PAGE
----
Color balance across the cameras is, for the most part, consistent, and detail is fairly strong when shooting in well-lit scenes too. While phones like the Honor 90 see a vast detail discrepancy across ultra-wide and main cameras, Nothing gives a more comparable primary/wide experience – even if it can't measure-up to Oppo flagships.
The main camera will still be your go-to in most situations. It handles mixed /low-lit scenes well, the automatic night mode fires up when the lights drop, and focus is reliably good. Processing is more nuanced than it was on the Nothing Phone (1), so while the hardware is very similar, the Nothing Phone (2) appears to deliver greater clarity with less discernable sharpening.
The main camera isn't perfect – while many brands are getting very aggressive with their HDR capture, salvaging incredible amounts of detail from highlights, Nothing's pared-back processing hurts it in some situations. The image below doesn't just illustrate a blown-out sky, but also some gnarly purple fringing.
When faced with most situations, though, from natural to artificial lighting, daylight to sunset, and even nighttime shots, while the Nothing Phone (2) will seldom be the best at capturing every kind of photo, it will usually be at least good – oftentimes very good.
So while the hardware is very similar across the Nothing Phone (1) and Phone (2) cameras, the Phone (2) is definitely better, possibly down to processing or the new 18-bit ISP that's packed in the mighty Snapdragon 8+ Gen 1 chip powering the phone along.
The chipset's power also helps the Nothing Phone (2) with video, capturing 4K clips at up to 60fps, and they look mighty, with plenty of detail and quick focus. Selfies are also improved for the Phone (2), with the handset handling different skin tones we tested it with well, and being relatively flattering, though the front camera's video capping out at 1080p might turn some off.
Nothing Phone (2) review: performance and battery
The Nothing Phone (2)'s Qualcomm Snapdragon 8+ Gen 1 chip does a very good job of powering the Nothing experience, from the Glyph lights to its smooth interface and that brilliant screen when gaming or powering through tasks.
While there is a newer, more powerful processor out now – the Snapdragon 8 Gen 2, that doesn't change the fact most people won't need more power than the Nothing Phone (2) packs, so the price-to-performance ratio is spot-on.
What Nothing adds that other phones with more power miss out on is personality. The Phone (2)'s glyph lights are matched with dot-matrix interface elements and retro sounds to create the strongest branding effort we've seen on any smartphone since, well, the iPhone.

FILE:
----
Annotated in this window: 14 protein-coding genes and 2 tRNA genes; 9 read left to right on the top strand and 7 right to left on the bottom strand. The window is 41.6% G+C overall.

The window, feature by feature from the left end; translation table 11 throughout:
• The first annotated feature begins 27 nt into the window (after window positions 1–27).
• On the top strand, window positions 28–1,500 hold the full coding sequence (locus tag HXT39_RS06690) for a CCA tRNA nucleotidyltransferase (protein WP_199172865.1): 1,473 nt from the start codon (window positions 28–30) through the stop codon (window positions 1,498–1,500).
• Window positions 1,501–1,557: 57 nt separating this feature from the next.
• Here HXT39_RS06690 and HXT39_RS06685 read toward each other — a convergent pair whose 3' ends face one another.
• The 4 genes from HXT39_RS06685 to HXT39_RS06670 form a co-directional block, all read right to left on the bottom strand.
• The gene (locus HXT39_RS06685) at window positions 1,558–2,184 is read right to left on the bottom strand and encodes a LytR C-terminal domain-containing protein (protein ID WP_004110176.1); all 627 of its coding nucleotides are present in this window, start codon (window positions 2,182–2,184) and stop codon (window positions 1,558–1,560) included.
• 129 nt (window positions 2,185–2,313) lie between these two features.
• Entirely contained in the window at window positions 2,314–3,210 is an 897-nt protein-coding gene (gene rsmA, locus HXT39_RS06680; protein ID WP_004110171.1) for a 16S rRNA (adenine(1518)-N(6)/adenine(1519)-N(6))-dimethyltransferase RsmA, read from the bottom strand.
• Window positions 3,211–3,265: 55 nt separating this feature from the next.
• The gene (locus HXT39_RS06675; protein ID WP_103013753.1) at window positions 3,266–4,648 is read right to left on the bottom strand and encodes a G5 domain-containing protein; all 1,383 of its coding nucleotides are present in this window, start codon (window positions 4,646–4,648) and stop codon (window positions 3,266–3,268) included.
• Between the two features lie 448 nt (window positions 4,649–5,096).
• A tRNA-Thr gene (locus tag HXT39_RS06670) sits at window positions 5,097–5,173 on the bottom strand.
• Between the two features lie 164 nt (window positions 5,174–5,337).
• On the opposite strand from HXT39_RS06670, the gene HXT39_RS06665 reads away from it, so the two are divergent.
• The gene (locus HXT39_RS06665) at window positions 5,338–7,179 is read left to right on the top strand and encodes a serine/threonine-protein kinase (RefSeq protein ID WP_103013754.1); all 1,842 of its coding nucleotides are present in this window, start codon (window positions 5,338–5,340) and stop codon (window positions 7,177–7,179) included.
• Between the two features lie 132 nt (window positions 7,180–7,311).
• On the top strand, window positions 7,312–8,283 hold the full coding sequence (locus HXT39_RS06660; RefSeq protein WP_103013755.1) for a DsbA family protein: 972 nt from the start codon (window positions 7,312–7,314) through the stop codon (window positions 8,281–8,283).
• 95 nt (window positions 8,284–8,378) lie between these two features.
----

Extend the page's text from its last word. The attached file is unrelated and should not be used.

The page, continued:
Nothing also plays with its interface experience, making Phone (2) users feel like they're on-trend, while simultaneously being fantastically geeky. Take the Glyph Composer – an app that lets you create your own ringtone with corresponding flashing light elements. Then there's the Nothing Icon Pack, which turns your icons black for distraction-free scrolling through your interface.
Nothing's folder management in Nothing OS 2.0 (which runs on Android 13) is also worth mentioning. It gives you control over your folder appearance in a smart, minimalistic way so that you can hide folder contents with a dot-matrix icon. In the same breath – if you want to be maximalist and flood your UI with widgets and folders, Nothing's experience is flexible enough to accommodate that.
The Nothing Phone (2) doesn't have expandable storage, but it does start with 128GB and climbs up to either 256GB or 512GB storage. With either 8GB or 12GB RAM and that Snapdragon 8+ Gen 1, we found multitasking across apps was handled well, though we did notice in our time with it, the Phone (2) was slower to get notifications than our iPhone 14 Pro Max or Pixel 7 Pro.
An adequate 4700mAh battery makes sure the Nothing Phone (2) lasted a whole day in our tests, even with plenty of photo taking and video capture, and upgraded 45W fast charging means you can power up the phone in under an hour. We love the fact Nothing has opted for a standardized PD charging system, so while it falls behind some faster-charging competition on paper, more types of charging bricks and cables will hit those high speeds – and the 15W wireless charging is excellent to have too.
The Nothing Phone (2) is a landmark handset, even if it isn't the best camera phone of 2023.
Its styling is nothing short of a tonic to the slew of samey smartphones on shelves, and that extends to the interface as well as the exterior.
Nothing's managed to create a brand identity that's stronger than the established competition in a fraction of the time, and the fact it's pairing that feat with competent hardware and software is excellent going.
We applaud Nothing for sticking with two good-quality cameras. There aren't any depth sensors or 2MP macro fillers tarnishing a competent camera array. Both of the rear cameras do a reliable job of being good, even if there are occasional misses in challenging environments.
With the Nothing Phone (1) staying on shelves in regions it's on sale (not the US), at its lower-than-launch price, it's still an attractive option a year on. What's also handy is that the Nothing Phone (2) is a better phone in every respect, so we don't have to look for a reason for it being more expensive – it upgrades everything without rendering the original obsolete.
Add four years of security updates and three years of software updates to the mix, and between future-proofing, good value, and style in spades, the Nothing Phone (2) is a superb smartphone.
Read more: if you like the look of the Nothing Phone (2), but want an alternative with more consistent photo processing, read up on some of the best Google Pixel phones out now.